(Photo: The "Lord of the Miracles" painting during a procession in Lima October 18, 2010/Enrique Castro-Mendivil)
Thousands of worshippers dressed in purple robes paraded a revered icon through Peru's capital this week in a tradition dating from 1687 when a mural depicting the same image of Jesus escaped unscathed in a powerful earthquake.
The procession of the Señor de los Milagros (Lord of Miracles), a mural picturing a dark-skinned Christ that is said to have been painted in a shrine by an Angolan slave, has drawn crowds of Roman Catholic devotees for centuries.
from Tales from the Trail:
There was a tremendous outpouring of goodwill and money for Haiti after the quake, which prevented a further humanitarian catastrophe. But so far, nine months after the capital was devastated, progress in "building back better" seems painfully slow. Rubble still chokes the narrow streets of Port-au-Prince, and 1.3 million people occupy every available scrap of land in tents awaiting resettlement, or even just a government plan on what to do with them.
Given the mind-boggling scale of the disaster, the weakness of the government and economy even before the earthquake, the lack of land as well as clearly defined land ownership records, it is unfair to expect too much.
from The Great Debate UK:
-Alexander Vollebregt is Assistant Professor at Delft University of Technology and Head of the Urban Emergencies Programme. The opinions expressed are his own.-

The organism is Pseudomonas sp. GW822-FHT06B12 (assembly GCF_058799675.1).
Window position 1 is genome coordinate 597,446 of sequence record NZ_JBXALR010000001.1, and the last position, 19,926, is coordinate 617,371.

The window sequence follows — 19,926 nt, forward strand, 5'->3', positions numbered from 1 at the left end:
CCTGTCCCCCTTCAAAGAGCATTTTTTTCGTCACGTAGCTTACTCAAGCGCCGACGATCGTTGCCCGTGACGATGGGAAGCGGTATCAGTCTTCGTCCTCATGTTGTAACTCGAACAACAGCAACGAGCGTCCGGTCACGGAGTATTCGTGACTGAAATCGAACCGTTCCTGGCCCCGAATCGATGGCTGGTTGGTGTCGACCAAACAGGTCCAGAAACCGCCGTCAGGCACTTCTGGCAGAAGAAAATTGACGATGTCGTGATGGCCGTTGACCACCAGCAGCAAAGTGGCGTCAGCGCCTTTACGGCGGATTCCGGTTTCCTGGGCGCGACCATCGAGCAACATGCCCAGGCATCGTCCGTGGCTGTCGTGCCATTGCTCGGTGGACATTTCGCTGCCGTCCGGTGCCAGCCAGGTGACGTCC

At the request of President Rene Preval’s Strategic Advisory Group, several members of Delft University’s Urban Emergencies Centre are now working with the Haiti authorities to assess how post-disaster urban redevelopment can support the rebuilding process in Port au Prince.
Dressed in white, shaking decorated gourd rattles and singing praises to "Olorum Papa" (God the Father), several hundred practitioners of Haiti's voodoo religion held a public ceremony on Sunday to honor those killed in the January 12 earthquake.
from Photographers Blog:
Caption for an unchosen picture:
Constitución, March 1 - An earthquake survivor carries the dog that he rescued from the ruins of his home, along a street devastated by the earthquake and tsunami.
“Take my picture with the dog,” the survivor tells me. I take it as if ordered to, and see that his face shows tremendous pain. “I lost my home, the sea took my son and my wife, and this is all that was left. I can’t leave the dog here. He was my son’s.” He pauses. “I found my wife (alive), but my boy is still missing.” Before he finishes speaking I lower my camera and cry. I walk together with him thinking what to say to lessen his suffering, but there is only silence.
from Photographers Blog:
In the weeks since I arrived in Port-au-Prince to cover the earthquake, the streets have been cleared of debris and thousands of bodies have been removed from the rubble. But in many ways, the changes seem incremental.
In Cite Soleil a small improvised camp looks a lot the same, only it's grown in size. Thousands of families continue living under blue plastic tarps, and they receive food from aid groups fighting against time as the rainy season approaches. When I left, on March 1, the food distribution at least was much more organized, watched over by American soldiers. The food just goes to women now, in an attempt to get aid to nuclear families instead of those who shove the hardest.
from Raw Japan:
Japanese weather forecasters might have been expected to be cheery after a tsunami that hit the country's coast on Sunday proved smaller than feared.
Instead, the agency apologised for "crying wolf" when it urged some 1.5 million people to evacuate ahead of a possible major tsunami.